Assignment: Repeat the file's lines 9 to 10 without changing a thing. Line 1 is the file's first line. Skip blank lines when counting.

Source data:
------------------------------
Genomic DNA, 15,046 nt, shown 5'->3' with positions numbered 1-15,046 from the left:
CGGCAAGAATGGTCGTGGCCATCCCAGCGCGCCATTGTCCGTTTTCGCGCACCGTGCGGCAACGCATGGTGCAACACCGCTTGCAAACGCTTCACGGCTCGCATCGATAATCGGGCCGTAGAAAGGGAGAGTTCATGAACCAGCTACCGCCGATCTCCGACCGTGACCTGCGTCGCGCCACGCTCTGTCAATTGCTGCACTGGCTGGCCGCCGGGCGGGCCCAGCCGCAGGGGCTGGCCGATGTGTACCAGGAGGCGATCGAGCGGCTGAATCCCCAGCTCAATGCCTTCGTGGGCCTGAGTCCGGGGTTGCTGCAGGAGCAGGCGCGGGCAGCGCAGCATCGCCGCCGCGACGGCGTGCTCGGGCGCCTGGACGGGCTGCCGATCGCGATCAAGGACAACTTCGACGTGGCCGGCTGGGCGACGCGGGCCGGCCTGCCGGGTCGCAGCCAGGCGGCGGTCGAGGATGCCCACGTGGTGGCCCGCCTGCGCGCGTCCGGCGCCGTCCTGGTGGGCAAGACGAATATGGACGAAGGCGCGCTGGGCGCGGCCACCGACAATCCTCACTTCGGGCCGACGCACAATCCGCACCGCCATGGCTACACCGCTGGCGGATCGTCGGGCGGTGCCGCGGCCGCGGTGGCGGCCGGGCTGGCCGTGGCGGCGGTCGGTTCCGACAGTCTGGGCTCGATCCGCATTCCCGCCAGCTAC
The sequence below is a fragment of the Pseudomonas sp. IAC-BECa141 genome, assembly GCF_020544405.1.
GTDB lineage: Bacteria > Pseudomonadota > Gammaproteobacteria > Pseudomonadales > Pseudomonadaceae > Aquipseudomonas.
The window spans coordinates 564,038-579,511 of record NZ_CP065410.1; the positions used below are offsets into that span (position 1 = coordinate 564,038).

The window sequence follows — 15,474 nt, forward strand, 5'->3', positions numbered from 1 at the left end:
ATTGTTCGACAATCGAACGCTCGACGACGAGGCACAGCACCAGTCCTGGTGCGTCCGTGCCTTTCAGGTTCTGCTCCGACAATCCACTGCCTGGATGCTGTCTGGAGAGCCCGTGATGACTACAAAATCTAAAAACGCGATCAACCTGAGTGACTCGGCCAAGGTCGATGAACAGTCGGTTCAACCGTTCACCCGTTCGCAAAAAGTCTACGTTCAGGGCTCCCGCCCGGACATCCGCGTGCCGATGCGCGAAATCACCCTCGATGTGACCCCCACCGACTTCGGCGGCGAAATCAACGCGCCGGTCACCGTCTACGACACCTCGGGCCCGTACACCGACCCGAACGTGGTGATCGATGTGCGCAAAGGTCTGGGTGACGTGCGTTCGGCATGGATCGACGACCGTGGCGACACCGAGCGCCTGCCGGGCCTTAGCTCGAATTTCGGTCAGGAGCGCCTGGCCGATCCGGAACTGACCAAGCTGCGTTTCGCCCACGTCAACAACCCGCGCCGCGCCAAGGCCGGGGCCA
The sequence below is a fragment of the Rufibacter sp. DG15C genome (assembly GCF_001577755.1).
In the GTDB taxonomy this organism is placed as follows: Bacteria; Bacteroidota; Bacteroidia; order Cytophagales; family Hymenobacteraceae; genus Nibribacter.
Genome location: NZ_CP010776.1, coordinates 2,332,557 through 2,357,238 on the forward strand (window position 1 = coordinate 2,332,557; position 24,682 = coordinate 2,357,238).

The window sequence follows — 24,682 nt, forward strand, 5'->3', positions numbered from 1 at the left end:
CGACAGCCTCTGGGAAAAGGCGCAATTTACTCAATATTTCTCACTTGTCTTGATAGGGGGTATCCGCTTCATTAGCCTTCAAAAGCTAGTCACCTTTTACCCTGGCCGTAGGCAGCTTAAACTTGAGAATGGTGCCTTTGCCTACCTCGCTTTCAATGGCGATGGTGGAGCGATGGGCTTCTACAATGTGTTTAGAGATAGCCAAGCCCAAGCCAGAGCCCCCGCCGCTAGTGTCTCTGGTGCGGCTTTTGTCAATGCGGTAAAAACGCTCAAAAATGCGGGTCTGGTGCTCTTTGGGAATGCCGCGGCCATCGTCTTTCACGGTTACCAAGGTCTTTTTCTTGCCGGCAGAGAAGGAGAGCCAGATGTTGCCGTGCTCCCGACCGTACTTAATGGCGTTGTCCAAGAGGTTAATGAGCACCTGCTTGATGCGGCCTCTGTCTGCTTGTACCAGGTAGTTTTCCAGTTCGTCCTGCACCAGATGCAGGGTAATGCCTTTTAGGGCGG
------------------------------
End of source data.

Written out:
In the GTDB taxonomy this organism is placed as follows: Bacteria; Bacteroidota; Bacteroidia; order Cytophagales; family Hymenobacteraceae; genus Nibribacter.
Genome location: NZ_CP010776.1, coordinates 2,332,557 through 2,357,238 on the forward strand (window position 1 = coordinate 2,332,557; position 24,682 = coordinate 2,357,238).